It takes me back fifty or more years ago when I was in primary school at the then Holy Innocents School (which later became Montfort School). Those were the days when the Ponggol Bus Company or aka the “Yellow Bus” Company serviced routes in the Serangoon and Ponggol District. My generation of users of this service would remember the wooden louver windows these buses had in those early days!

Well, the average daily “pocket money” for school kids our age then was 30 cents. 10 cents for bus fare to and from school, 10 cents for a plate of Char Kuay Teow or Mee Siam etc, 5 cents for a drink and 5 cents for Kachang Puteh or sweets.

On certain days after our morning school sessions when the urge for a “cool” after-school treat was high a group of us, living close to each other, would decide that if we walked home we could use the 5 cents saved to buy the refreshing “ice ball” – shaved ice shaped into a ball (like a snowball) and sweeten with various coloured sweeteners and a dash of evaporated milk. This was handmade and looking back was pretty unhygienic but it was a special treat for most of us to quench our thirst.

Well the walk from our school, which was next to the Church of the Nativity, back to our homes in Jalan Hock Chye, off Tampines Road, covered a distance of about a mile. We were usually hot, sweaty and thirsty by the time we reach the “kaka” (Muslim Indian) shop that sold iceballs. However walking the last few yards home sucking on an iceball was simply “heavenly” then.

I was in Singapore recently and a strange urge came over me – I wanted to walk the iceball trail again! (I did not think it was the progression of a second childhood coming on).

Well on 10th August 2012 I and my wife caught a bus from Upper Thompson Road to Houggang Central to do the trail. Sadly my old school is no more there but the Church of the Nativity is still there and that was my starting point. With camera in hand I recaptured memories of various roads and lorongs that were landmarks then. Fifty years has seen lots of improvement on what was then on a whole a rural environment. Some lanes like St Joseph’s Lane have gone but it was nostalgic to recap what was and still is present. Very few landmarks of old remain. I knew we were getting close to our destination on approaching Lim Ah Pin Road. By then we were thirsty and welcomed a cool soya bean drink at a shop opposite Lim Ah Pin Road before heading for Kovan MRT station. This station used to be the terminus for the STC bus company that ran services into town and other parts of the island in those days.

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Sadly too Jalan Hock Chye is no more around, being replaced by Hougang Avenue 1. However other landmarks are still there to pinpoint precisely where we used to get our iceballs. The Kaka shop used to be directly in front of the start of Jalan Teliti which is still there; and where my old home used to be is where Block 230 now stands and diagonally across there was a small lane that is now the present Jalan Hock Chye.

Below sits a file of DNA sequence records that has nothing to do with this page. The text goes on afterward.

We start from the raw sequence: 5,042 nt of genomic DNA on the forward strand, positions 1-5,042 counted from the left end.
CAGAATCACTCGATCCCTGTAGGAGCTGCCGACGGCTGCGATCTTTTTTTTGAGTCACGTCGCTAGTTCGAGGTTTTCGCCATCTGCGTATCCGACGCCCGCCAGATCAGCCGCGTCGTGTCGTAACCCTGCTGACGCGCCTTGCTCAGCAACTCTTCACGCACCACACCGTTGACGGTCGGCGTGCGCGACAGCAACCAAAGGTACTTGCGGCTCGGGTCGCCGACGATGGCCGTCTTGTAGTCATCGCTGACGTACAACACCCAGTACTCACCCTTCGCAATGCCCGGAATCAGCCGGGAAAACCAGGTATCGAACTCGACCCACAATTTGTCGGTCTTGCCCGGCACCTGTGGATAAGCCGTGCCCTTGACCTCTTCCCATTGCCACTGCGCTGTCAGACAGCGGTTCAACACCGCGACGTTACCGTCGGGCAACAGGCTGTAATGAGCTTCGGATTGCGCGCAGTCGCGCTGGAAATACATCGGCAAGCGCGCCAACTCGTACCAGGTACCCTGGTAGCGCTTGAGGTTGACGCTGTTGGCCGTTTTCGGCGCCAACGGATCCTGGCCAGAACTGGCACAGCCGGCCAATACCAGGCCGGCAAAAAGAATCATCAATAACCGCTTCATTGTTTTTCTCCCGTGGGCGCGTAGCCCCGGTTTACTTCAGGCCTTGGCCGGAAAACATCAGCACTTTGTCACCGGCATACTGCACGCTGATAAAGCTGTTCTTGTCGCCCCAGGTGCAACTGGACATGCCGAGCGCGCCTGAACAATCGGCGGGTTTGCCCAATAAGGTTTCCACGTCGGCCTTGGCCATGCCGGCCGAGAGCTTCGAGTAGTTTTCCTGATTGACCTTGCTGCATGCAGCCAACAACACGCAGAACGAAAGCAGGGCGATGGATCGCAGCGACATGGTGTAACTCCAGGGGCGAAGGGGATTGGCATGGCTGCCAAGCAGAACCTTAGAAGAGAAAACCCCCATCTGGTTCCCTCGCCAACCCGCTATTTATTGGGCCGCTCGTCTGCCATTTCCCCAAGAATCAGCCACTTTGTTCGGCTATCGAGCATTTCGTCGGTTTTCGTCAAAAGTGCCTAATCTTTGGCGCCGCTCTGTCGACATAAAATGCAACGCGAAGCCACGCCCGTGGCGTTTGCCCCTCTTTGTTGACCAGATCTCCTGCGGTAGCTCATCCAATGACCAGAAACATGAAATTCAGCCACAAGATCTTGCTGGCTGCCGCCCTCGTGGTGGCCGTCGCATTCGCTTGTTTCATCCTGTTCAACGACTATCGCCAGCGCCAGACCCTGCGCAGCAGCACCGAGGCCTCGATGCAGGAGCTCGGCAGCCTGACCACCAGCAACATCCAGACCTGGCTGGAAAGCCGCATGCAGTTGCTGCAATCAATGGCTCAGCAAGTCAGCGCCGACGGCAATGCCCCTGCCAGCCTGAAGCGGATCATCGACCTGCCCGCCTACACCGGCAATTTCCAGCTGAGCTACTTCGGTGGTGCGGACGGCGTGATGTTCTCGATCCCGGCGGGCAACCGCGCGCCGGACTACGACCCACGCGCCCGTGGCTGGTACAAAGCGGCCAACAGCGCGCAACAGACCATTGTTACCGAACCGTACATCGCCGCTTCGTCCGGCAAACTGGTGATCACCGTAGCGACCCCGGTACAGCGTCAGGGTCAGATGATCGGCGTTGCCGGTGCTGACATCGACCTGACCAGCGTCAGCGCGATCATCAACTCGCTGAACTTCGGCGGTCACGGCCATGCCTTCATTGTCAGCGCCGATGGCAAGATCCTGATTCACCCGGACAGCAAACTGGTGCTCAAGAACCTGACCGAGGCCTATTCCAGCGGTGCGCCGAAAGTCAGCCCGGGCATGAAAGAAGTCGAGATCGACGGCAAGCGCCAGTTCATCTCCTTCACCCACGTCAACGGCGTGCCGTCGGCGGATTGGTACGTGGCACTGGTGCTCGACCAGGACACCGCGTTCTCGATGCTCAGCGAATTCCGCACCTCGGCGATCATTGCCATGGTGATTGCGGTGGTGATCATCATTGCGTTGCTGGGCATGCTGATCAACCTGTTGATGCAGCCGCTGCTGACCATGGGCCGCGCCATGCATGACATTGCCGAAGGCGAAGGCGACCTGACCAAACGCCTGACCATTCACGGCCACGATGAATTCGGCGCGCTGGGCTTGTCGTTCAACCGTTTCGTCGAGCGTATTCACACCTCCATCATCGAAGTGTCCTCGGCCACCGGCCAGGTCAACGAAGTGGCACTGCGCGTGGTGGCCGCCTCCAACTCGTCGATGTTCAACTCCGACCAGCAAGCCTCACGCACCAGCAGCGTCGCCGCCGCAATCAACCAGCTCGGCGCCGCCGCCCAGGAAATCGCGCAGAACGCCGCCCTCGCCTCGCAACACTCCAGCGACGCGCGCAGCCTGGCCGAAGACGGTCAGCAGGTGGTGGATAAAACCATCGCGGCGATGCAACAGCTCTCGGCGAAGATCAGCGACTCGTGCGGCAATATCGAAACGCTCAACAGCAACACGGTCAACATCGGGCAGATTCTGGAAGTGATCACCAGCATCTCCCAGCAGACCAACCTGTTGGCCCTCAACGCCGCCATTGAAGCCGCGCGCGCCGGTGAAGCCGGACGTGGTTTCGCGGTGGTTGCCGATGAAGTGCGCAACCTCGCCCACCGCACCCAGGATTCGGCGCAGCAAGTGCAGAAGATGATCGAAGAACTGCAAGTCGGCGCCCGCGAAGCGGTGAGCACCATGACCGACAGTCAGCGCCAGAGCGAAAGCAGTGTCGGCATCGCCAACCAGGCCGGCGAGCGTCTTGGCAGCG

Well fifty years on I am glad I still could do the ice ball trail again and to all the old Monfortians who did the walk with me then – life was very simple then but very much cherished. However no ice ball for me at the end of the walk this time – had to settle for an ice kachang as a substitute!

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Words and images by Edmund Arozoo, who now resides in Australia and whom I had the pleasure to meet last December.






A town with a curious sounding name

3 01 2014

It was in late 1976 that I found myself moving to the Ang Mo Kio New Town. Built as part of a huge wave of public housing developments that took place in the mid-1970s, Ang Mo Kio located just north of then canalised Kallang River, and the huge cemetery at Peck San Theng (now Bishan), took its name from the surrounding area.

A window into a world I once knew. Ang Mo Kio was my third home to which I moved to in 1976. The area in the photograph is the car park in front of Block 217 which started life as a the first temporary bus terminal in Ang Mo Kio  from which I caught bus service number 166 to get to school.

A window into a world I once knew. Ang Mo Kio was my third home to which I moved to in 1976. The area in the photograph is the car park in front of Block 217 which started life as a the first temporary bus terminal in Ang Mo Kio from which I caught bus service number 166 to get to school.

The rather curious sounding name did fuel much speculation and debate amongst the early residents of the new town as to what its origins were. Explanations ranged from the plausible to the seemingly improbably, a common factor was that it was a Hokkien term. Many argued that it meant evolved from a similar sounding Hokkien term that meant “red tomato”, with suggestions that it might be a reference to an “ang mo” bridge (kio), not far behind.

HDB notice regarding the renaming of roads in 1977. Prior to that, Ang Mo Kio Avenue 1 would have referred to as Avenue 1, Ang Mo Kio.

HDB notice regarding the renaming of roads in 1977. Prior to that, Ang Mo Kio Avenue 1 would have referred to as Avenue 1, Ang Mo Kio.

“Ang mo” in Hokkien is of course a term that is commonly used in Singapore and in Malaysia to describe Caucasians. The term does have its origins in 16th or 17th century Fujian province, when references to the fair hair (ang mo translates to “red hair”) of hitherto unseen and unheard of new arrivals from distant shores, came to be used  in the absence of a non-existent proper word. The “ang mo”, it was though in the case of the “ang mo” bridge being a reference to an Englishman by the name of John Turnbull Thomson, the Government Surveyor who gave his name to Thomson Road (or Englishmen in general), who was credited with putting up a proper bridge (or bridges) across the Kallang River. Along with these, the National Heritage Board (NHB) in its heritage guide for Ang Mo Kio, does add another twist with regard to what the “ang mo” might have been a reference to: